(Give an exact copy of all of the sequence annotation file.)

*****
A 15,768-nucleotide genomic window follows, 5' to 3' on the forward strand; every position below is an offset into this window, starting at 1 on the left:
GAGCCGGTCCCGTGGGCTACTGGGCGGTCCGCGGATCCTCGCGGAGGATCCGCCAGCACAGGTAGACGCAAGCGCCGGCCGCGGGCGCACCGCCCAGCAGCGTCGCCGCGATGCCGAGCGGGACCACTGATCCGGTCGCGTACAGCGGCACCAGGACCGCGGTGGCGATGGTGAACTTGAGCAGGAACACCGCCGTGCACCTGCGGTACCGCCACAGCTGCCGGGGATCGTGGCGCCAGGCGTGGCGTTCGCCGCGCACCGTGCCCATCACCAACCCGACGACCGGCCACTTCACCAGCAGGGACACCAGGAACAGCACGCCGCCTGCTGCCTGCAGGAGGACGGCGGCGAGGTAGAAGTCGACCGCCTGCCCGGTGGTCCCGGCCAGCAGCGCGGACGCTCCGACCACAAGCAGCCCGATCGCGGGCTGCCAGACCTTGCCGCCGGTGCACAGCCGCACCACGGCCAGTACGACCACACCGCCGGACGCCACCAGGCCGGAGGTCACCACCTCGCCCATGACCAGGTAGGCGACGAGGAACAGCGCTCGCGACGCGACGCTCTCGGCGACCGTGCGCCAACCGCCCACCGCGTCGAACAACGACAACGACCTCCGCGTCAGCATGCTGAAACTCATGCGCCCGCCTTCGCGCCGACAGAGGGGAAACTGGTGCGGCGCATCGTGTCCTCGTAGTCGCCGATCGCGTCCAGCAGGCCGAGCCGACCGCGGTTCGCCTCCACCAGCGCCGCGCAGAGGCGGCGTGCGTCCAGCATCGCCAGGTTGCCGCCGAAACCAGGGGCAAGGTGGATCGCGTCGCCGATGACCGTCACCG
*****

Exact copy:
A 15,768-nucleotide genomic window follows, 5' to 3' on the forward strand; every position below is an offset into this window, starting at 1 on the left:
GAGCCGGTCCCGTGGGCTACTGGGCGGTCCGCGGATCCTCGCGGAGGATCCGCCAGCACAGGTAGACGCAAGCGCCGGCCGCGGGCGCACCGCCCAGCAGCGTCGCCGCGATGCCGAGCGGGACCACTGATCCGGTCGCGTACAGCGGCACCAGGACCGCGGTGGCGATGGTGAACTTGAGCAGGAACACCGCCGTGCACCTGCGGTACCGCCACAGCTGCCGGGGATCGTGGCGCCAGGCGTGGCGTTCGCCGCGCACCGTGCCCATCACCAACCCGACGACCGGCCACTTCACCAGCAGGGACACCAGGAACAGCACGCCGCCTGCTGCCTGCAGGAGGACGGCGGCGAGGTAGAAGTCGACCGCCTGCCCGGTGGTCCCGGCCAGCAGCGCGGACGCTCCGACCACAAGCAGCCCGATCGCGGGCTGCCAGACCTTGCCGCCGGTGCACAGCCGCACCACGGCCAGTACGACCACACCGCCGGACGCCACCAGGCCGGAGGTCACCACCTCGCCCATGACCAGGTAGGCGACGAGGAACAGCGCTCGCGACGCGACGCTCTCGGCGACCGTGCGCCAACCGCCCACCGCGTCGAACAACGACAACGACCTCCGCGTCAGCATGCTGAAACTCATGCGCCCGCCTTCGCGCCGACAGAGGGGAAACTGGTGCGGCGCATCGTGTCCTCGTAGTCGCCGATCGCGTCCAGCAGGCCGAGCCGACCGCGGTTCGCCTCCACCAGCGCCGCGCAGAGGCGGCGTGCGTCCAGCATCGCCAGGTTGCCGCCGAAACCAGGGGCAAGGTGGATCGCGTCGCCGATGACCGTCACCG